Banking shake-up will not happen overnight

15:43 | 26/02/2013
Last year was a time of trials and tribulations for Vietnam’s economy and banking sector.

In an interview with VIR, State Bank chief inspector Nguyen Huu Nghia offers perspective on the  major activities of the central bank’s inspectors in 2012 and what to expect for 2013.

What were the State Bank (SBV) inspectors’ achievements in the past year?

Vietnam’s economy grappled with innumerable difficulties and challenges in 2012, posing a threat to growth and macroeconomic stability. However, these were also within the SBV’s expectations from late 2011.

The central bank paid due heed to inspection and supervision activities to ensure the security and stability of the whole credit institution system, striving to rein in inflation and putting the macroeconomy on an even keel.

Last year, SBV’s inspection body launched 731 checks and inspections and sent 6,763 proposals to relevant organisations and state bodies, including proposals relevant to policy and mechanism revisions, gradually perfecting banking sector management policies and regulations. A number of violations at credit organisations were detected, which incurred severe penalties.

Inspectors imposed sanctions on 123 credit entities, businesses and individuals resulting in VND7,277 billion ($350 million) in fines.

Significantly, many shortcomings and drawbacks were uncovered from comprehensive inspections, serving as a base for a credit institution reshuffle in the spirit of the project on restructuring credit organisations for 2011-2015.

How are the non-performing loans (NPLs), which have been likened to clotted blood in the economy, being thinned out?

The above-mentioned efforts have slowed NPL growth. The surge in NPLs has surpassed 8 per cent, per month in the first quarter of 2012, falling to below 2 per cent, per month from mid 2012 until present. In December 2012, NPLs slid 10 per cent. Besides, credit institutions have
scaled-up risk provisioning to better confront bad debts. Scores of credit entities accepted lower profits and dividend payments, and even scaled down pay and bonus of labourers. The unused risk provisioning amount by the end of 2012 was remarkable.

Besides, in late 2012 credit organisations succeeded in tackling a significant number of NPLs. Diverse measures on debt rescheduling helped drive down bad debt rates, paving the way to boost lending and ease firms’ financial burdens.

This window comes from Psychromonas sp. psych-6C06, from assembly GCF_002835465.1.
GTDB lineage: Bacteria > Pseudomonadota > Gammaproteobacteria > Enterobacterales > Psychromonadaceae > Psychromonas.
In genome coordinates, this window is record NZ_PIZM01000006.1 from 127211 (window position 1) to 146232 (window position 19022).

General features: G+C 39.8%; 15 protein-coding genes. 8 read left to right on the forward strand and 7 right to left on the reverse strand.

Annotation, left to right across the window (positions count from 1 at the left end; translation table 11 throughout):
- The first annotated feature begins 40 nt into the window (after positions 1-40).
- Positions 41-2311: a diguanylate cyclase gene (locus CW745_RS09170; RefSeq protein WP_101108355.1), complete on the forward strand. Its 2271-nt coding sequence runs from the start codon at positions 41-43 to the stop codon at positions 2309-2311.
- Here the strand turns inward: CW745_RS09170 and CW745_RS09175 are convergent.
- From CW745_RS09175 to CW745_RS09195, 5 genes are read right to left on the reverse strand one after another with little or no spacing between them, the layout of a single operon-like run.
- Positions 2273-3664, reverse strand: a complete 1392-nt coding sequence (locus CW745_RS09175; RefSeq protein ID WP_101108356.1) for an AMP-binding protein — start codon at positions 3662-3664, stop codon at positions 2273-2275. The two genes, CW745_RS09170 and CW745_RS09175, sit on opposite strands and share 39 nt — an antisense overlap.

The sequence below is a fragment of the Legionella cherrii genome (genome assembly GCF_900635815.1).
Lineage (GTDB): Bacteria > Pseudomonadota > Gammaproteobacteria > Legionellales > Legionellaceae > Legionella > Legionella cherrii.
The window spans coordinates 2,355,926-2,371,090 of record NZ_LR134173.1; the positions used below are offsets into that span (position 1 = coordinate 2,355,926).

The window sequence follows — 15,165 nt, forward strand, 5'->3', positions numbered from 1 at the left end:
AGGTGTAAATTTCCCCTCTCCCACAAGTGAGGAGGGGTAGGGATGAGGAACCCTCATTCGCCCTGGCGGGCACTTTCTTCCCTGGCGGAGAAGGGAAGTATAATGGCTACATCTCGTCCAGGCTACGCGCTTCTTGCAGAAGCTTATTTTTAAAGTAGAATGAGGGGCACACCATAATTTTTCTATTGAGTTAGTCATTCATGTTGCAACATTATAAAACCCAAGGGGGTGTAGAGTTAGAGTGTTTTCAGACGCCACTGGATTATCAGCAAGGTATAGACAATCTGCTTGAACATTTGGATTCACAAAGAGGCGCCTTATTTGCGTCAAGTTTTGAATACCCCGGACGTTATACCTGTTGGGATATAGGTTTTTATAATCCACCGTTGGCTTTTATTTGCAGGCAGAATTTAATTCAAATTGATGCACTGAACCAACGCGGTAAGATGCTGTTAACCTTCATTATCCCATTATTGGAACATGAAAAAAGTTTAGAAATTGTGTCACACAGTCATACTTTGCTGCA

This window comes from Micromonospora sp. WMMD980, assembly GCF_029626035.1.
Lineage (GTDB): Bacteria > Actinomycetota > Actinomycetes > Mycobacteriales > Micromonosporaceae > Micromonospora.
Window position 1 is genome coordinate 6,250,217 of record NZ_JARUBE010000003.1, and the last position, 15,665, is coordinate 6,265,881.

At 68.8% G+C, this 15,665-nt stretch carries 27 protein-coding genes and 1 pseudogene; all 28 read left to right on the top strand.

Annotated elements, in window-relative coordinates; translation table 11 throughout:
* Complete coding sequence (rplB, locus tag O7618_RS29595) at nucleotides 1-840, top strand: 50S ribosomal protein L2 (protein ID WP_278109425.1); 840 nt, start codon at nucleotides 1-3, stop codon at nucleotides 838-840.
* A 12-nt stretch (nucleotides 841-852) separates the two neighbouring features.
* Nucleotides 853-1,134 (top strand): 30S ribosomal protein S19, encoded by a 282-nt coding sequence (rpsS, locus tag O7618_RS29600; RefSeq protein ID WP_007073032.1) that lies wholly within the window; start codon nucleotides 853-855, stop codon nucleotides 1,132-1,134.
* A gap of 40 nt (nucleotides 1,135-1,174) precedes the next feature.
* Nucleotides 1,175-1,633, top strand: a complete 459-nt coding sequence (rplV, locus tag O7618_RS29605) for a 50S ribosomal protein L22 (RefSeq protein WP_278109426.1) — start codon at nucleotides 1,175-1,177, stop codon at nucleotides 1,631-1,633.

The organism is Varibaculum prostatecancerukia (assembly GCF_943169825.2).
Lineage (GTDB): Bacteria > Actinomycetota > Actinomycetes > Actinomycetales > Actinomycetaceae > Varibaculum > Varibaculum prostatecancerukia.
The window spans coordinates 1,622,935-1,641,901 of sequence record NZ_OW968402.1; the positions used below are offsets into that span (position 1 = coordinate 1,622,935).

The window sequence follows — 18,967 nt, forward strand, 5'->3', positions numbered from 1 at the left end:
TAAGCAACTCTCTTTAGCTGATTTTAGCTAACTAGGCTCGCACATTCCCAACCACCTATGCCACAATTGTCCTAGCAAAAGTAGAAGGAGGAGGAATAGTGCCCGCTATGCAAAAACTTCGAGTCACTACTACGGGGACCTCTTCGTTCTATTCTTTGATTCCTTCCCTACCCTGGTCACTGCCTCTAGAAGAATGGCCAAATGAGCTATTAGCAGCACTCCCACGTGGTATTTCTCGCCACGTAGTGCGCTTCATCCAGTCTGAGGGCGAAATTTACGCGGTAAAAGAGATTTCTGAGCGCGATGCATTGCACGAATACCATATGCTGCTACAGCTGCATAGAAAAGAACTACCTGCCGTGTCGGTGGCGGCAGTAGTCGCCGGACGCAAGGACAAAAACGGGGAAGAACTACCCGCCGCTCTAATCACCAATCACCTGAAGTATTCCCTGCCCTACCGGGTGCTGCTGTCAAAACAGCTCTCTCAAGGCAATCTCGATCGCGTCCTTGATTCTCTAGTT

However, bad debt is an economic issue not entirely caused by banks. To curb it in an effective manner, the SBV needs to closely work with ministries, sectors and the local government to handle synchronised measures from 2013 pursuant to the government’s approved plan to combat bad debts.

How should underperforming banks be tackled?

Streamlining the credit organisation system is one of central tasks of the SBV’s inspection body. Feeble banks have significantly slid in number. Particularly, of the nine weak banks three banks were merged to become one, one was merged into another, one were self-restructured through resorting to support of new capable partners, one bank will be merged with another credit organisation and three have business shake-up plans.

Underperforming banks shall be comprehensively restructured with appropriate steps matching each bank’s specific features, the credit institution system restructuring project’s objectives from 2011-2015 and pursuant to existing laws.

What’s the overall outcome?

The credit institution system’s liquidity was noticeably enhanced to sufficiently meet depositors’ demands, while efforts were made to avert possible massive capital withdrawal of depositors from banks, ensuring social order and security. The performance of weak banks was under the SBV’s close supervision. As of December 31, 2012, credit organisations’ total deposits jumped 22 per cent against the end of 2011. Underperforming banks subject to being restructured witnessed impressive growth in their deposit amounts.

2013 is forecast to be another challenging year, so what is SBV inspectors’ role in weathering the banking sector storm?

Since credit institutions’ drawbacks have yet to be radically settled, management, inspection and supervision of banks remain to be the central task of our inspectors this year. We will strive to tackle these problems face-to-face to partly help unclog the economy.

Accordingly, the inspection body will come up with strong and synchronised measures to streamline the credit institution system pursuant to the prime minister’s approved project, including handling the project on addressing bad debts which got the government’s go-ahead.

After the national asset management company is founded and becomes active, the SBV will embrace the comprehensive appraisal of credit quality for a true financial picture. Particular restrictions and shortcomings of each credit entity will be made clear, from there implementing suitable measures to ensure the system security standards.

The other important task is to basically finalise compiling guiding legal documents to the banking laws and relevant supportive documents for credit organisation restructuring.

We believe credit organisation system stability will be ensured through constant efforts from the part of banking authorities with support from relevant government agencies in parallel to bolstered state management efficiency, order and security in monetary and banking operations.

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